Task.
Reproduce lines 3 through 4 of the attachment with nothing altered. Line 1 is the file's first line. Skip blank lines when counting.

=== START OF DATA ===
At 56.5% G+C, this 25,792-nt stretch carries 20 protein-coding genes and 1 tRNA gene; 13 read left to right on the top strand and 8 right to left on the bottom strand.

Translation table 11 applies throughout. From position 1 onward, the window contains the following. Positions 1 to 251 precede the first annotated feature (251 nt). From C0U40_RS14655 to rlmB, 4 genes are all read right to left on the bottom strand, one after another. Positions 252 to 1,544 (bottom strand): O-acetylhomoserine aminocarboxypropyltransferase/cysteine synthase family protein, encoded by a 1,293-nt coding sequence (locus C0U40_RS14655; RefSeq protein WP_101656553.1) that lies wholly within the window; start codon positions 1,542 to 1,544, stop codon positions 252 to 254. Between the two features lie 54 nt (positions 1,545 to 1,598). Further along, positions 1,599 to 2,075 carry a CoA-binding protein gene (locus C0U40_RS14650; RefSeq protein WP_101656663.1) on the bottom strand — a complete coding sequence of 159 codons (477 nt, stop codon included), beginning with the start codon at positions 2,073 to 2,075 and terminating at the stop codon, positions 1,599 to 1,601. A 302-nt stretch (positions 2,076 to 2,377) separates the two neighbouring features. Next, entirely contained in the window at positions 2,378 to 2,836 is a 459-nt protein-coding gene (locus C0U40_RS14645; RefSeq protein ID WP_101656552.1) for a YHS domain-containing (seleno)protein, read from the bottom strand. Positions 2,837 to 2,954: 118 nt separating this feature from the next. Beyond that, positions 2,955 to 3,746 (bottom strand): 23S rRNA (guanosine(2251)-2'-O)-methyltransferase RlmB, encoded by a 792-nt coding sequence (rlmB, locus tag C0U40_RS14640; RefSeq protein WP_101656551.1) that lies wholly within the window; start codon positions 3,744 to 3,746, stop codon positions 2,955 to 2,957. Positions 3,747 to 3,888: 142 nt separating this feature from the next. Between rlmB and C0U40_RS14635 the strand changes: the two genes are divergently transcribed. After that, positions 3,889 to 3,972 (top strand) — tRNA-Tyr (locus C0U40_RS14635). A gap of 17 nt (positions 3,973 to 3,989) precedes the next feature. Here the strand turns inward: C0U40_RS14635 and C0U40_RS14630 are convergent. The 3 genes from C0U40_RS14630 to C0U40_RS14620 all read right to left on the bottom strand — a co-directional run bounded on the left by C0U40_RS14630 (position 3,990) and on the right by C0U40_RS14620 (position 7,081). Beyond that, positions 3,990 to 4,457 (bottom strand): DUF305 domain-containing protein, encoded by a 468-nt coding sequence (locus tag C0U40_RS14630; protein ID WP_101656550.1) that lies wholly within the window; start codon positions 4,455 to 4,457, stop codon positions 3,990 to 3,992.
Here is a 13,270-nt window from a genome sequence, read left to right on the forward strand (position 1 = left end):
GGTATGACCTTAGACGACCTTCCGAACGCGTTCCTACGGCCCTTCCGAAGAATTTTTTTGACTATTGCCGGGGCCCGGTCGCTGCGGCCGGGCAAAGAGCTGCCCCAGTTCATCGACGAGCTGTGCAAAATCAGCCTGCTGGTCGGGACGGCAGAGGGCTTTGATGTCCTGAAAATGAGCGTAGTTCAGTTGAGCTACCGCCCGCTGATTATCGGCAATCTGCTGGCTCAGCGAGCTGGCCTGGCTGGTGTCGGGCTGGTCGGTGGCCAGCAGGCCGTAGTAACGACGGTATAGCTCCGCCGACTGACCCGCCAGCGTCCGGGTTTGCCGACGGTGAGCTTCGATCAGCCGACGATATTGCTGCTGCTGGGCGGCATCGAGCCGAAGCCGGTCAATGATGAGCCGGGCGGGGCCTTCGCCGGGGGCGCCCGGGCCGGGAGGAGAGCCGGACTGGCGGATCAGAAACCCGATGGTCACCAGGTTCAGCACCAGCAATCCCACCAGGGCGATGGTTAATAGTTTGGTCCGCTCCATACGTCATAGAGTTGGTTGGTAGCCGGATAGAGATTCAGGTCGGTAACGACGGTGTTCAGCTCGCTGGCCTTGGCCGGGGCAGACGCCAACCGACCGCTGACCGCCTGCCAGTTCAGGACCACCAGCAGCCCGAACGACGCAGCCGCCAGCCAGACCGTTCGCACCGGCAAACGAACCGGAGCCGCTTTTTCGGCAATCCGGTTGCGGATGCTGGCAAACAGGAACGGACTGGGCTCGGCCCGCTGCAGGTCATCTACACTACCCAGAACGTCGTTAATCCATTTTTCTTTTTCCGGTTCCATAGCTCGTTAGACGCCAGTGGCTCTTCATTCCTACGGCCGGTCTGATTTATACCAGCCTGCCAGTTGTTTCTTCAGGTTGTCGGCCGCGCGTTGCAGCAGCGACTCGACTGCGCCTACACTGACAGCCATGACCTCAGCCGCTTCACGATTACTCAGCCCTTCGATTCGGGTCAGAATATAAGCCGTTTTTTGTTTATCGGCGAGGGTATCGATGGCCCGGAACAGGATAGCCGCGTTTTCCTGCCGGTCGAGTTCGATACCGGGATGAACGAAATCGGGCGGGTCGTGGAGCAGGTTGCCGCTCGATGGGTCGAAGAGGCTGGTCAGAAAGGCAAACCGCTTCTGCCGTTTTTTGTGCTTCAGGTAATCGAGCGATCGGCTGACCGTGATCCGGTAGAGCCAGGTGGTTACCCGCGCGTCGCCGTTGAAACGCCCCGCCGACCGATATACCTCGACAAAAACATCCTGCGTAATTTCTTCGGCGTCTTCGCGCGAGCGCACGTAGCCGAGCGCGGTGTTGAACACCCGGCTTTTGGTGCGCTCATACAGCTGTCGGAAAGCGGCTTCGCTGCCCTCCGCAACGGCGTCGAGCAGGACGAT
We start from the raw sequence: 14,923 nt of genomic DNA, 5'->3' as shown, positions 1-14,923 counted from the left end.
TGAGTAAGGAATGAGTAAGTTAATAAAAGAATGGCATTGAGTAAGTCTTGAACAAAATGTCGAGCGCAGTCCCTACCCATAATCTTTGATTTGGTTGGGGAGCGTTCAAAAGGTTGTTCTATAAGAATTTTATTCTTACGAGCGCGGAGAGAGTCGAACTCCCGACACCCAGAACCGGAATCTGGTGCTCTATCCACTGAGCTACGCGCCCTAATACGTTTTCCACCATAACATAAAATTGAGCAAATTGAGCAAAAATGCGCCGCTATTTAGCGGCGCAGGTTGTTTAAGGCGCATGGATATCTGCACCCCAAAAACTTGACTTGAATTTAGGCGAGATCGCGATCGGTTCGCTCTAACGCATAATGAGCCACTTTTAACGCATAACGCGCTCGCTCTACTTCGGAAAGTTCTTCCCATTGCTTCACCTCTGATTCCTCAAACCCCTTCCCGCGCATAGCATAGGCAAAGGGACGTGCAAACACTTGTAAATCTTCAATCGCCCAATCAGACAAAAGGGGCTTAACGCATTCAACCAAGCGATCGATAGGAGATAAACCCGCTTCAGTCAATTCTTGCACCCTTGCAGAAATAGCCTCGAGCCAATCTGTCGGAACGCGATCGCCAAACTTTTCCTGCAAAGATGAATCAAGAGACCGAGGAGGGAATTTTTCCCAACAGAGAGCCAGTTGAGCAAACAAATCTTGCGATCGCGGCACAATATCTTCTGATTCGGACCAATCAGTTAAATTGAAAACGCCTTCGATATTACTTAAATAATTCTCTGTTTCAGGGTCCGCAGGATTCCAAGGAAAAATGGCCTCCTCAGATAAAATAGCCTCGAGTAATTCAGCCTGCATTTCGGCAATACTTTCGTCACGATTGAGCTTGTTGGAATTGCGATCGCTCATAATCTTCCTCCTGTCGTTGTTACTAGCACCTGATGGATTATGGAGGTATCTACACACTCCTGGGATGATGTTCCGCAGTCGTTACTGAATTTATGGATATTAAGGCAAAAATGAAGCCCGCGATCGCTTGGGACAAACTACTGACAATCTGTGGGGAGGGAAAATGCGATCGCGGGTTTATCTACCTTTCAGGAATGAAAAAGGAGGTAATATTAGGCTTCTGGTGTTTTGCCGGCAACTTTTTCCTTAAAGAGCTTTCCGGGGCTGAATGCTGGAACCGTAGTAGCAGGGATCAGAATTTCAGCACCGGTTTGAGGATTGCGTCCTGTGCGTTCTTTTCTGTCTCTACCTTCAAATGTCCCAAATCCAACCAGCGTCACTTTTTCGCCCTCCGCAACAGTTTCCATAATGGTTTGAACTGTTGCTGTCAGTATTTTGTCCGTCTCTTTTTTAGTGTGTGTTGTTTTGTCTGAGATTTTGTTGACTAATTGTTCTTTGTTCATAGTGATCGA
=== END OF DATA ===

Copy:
Here is a 13,270-nt window from a genome sequence, read left to right on the forward strand (position 1 = left end):
GGTATGACCTTAGACGACCTTCCGAACGCGTTCCTACGGCCCTTCCGAAGAATTTTTTTGACTATTGCCGGGGCCCGGTCGCTGCGGCCGGGCAAAGAGCTGCCCCAGTTCATCGACGAGCTGTGCAAAATCAGCCTGCTGGTCGGGACGGCAGAGGGCTTTGATGTCCTGAAAATGAGCGTAGTTCAGTTGAGCTACCGCCCGCTGATTATCGGCAATCTGCTGGCTCAGCGAGCTGGCCTGGCTGGTGTCGGGCTGGTCGGTGGCCAGCAGGCCGTAGTAACGACGGTATAGCTCCGCCGACTGACCCGCCAGCGTCCGGGTTTGCCGACGGTGAGCTTCGATCAGCCGACGATATTGCTGCTGCTGGGCGGCATCGAGCCGAAGCCGGTCAATGATGAGCCGGGCGGGGCCTTCGCCGGGGGCGCCCGGGCCGGGAGGAGAGCCGGACTGGCGGATCAGAAACCCGATGGTCACCAGGTTCAGCACCAGCAATCCCACCAGGGCGATGGTTAATAGTTTGGTCCGCTCCATACGTCATAGAGTTGGTTGGTAGCCGGATAGAGATTCAGGTCGGTAACGACGGTGTTCAGCTCGCTGGCCTTGGCCGGGGCAGACGCCAACCGACCGCTGACCGCCTGCCAGTTCAGGACCACCAGCAGCCCGAACGACGCAGCCGCCAGCCAGACCGTTCGCACCGGCAAACGAACCGGAGCCGCTTTTTCGGCAATCCGGTTGCGGATGCTGGCAAACAGGAACGGACTGGGCTCGGCCCGCTGCAGGTCATCTACACTACCCAGAACGTCGTTAATCCATTTTTCTTTTTCCGGTTCCATAGCTCGTTAGACGCCAGTGGCTCTTCATTCCTACGGCCGGTCTGATTTATACCAGCCTGCCAGTTGTTTCTTCAGGTTGTCGGCCGCGCGTTGCAGCAGCGACTCGACTGCGCCTACACTGACAGCCATGACCTCAGCCGCTTCACGATTACTCAGCCCTTCGATTCGGGTCAGAATATAAGCCGTTTTTTGTTTATCGGCGAGGGTATCGATGGCCCGGAACAGGATAGCCGCGTTTTCCTGCCGGTCGAGTTCGATACCGGGATGAACGAAATCGGGCGGGTCGTGGAGCAGGTTGCCGCTCGATGGGTCGAAGAGGCTGGTCAGAAAGGCAAACCGCTTCTGCCGTTTTTTGTGCTTCAGGTAATCGAGCGATCGGCTGACCGTGATCCGGTAGAGCCAGGTGGTTACCCGCGCGTCGCCGTTGAAACGCCCCGCCGACCGATATACCTCGACAAAAACATCCTGCGTAATTTCTTCGGCGTCTTCGCGCGAGCGCACGTAGCCGAGCGCGGTGTTGAACACCCGGCTTTTGGTGCGCTCATACAGCTGTCGGAAAGCGGCTTCGCTGCCCTCCGCAACGGCGTCGAGCAGGACGAT